Culturally, we tend to associate leadership with extroversion and attach less importance to judgment, vision, and resolve. We prize leaders who are eager talkers over those who have something to say. ~Susan Cain
I first wrote this post three years ago and it hit a nerve. I was reminded of the importance of this topic last week and thought we could all use a reminder.
While working on my doctorate, my cohort was split into two smaller cohorts of a dozen students. The split was simply alphabetical. You would think it would have been a somewhat random split of personality types. Not so. The first half of the alphabet was essentially all introverted and the second half was predominately extroverted. Note my last name—Scanland—I was the introvert in the predominately extroverted cohort.
This is one of many experiences I’ve had where as an introvert I was asked to step it up and be more extroverted. I’m going to assume it’s not intentional, but for the extroverts reading this, there’s something I’d like for you to note. When introverts are asked to be more extroverted, it feels like you’re being told that extroversion is superior to introversion.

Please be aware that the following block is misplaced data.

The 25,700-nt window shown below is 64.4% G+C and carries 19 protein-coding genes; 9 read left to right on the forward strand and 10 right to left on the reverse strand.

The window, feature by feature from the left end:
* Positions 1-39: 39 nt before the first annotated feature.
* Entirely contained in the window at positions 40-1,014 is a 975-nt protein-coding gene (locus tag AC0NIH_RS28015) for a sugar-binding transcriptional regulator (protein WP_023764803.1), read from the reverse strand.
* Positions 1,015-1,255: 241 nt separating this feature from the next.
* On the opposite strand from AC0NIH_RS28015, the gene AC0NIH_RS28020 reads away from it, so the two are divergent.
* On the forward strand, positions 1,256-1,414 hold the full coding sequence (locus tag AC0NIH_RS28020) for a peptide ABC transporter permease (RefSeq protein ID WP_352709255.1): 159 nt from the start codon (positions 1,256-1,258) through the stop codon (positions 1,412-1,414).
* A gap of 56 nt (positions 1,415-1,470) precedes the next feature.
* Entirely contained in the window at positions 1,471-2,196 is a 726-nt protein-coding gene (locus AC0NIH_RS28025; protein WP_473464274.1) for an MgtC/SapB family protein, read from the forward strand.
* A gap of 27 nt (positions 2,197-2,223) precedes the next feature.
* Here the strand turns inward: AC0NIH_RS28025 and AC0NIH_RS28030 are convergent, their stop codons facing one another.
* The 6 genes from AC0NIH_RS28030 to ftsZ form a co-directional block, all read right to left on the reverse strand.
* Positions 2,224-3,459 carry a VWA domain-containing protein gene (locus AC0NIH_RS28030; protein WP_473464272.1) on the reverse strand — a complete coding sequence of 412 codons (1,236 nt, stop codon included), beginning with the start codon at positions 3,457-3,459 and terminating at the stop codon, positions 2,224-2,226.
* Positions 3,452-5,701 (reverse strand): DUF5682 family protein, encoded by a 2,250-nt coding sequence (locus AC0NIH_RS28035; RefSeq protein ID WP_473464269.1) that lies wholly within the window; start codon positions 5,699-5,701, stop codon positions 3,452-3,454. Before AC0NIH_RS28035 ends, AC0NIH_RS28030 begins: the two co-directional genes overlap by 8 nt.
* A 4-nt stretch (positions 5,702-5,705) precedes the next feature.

It’s not just my own personal experiences. I’ve had clients flat out tell me that they were concerned about individuals’ ability to be effective leaders because they were introverted.
The Research Says
To set the record straight, here are just a few research conclusions about introverted leaders.
From Susan Cain…
Introverted leaders often possess an innate caution that may be more valuable than we realize.
The charisma of ideas matters more than a leader’s gregarious charms.
From research conducted by Adam M. Grant, Francesca Gino, and David A. Hofmann…
Extroverts and introverts are equally successful in leadership roles overall.
Introverts, in certain situations (i.e., complex and uncertain), actually make better leaders.
An introvert’s ability to hear others, plan, theorize, organize information, and think evidently has its own values!
From Jim Collins’ research…
The best-performing companies of the late 20th century were all led by CEO’s described with words like “reserved” and “understated.”
From the 2012 U.S. Presidential race…
Two introverts ran against each other for U.S. President in 2012: Barak Obama and Mitt Romney.
Finally, from Ilya Pozin on Inc.com, here are some of the numerous leadership characteristics of introverts that are often overlooked.
- They’re motivated by productivity, not ambition.
- They build more meaningful connections.
- They don’t get easily distracted.
- They solve problems with thoroughness rather than in haste.
Introverts make great leaders! Maximize their assets instead of asking them to “blend in” with the extroverts. Maximizing the strengths of everyone, is a sign of leading with bold grace.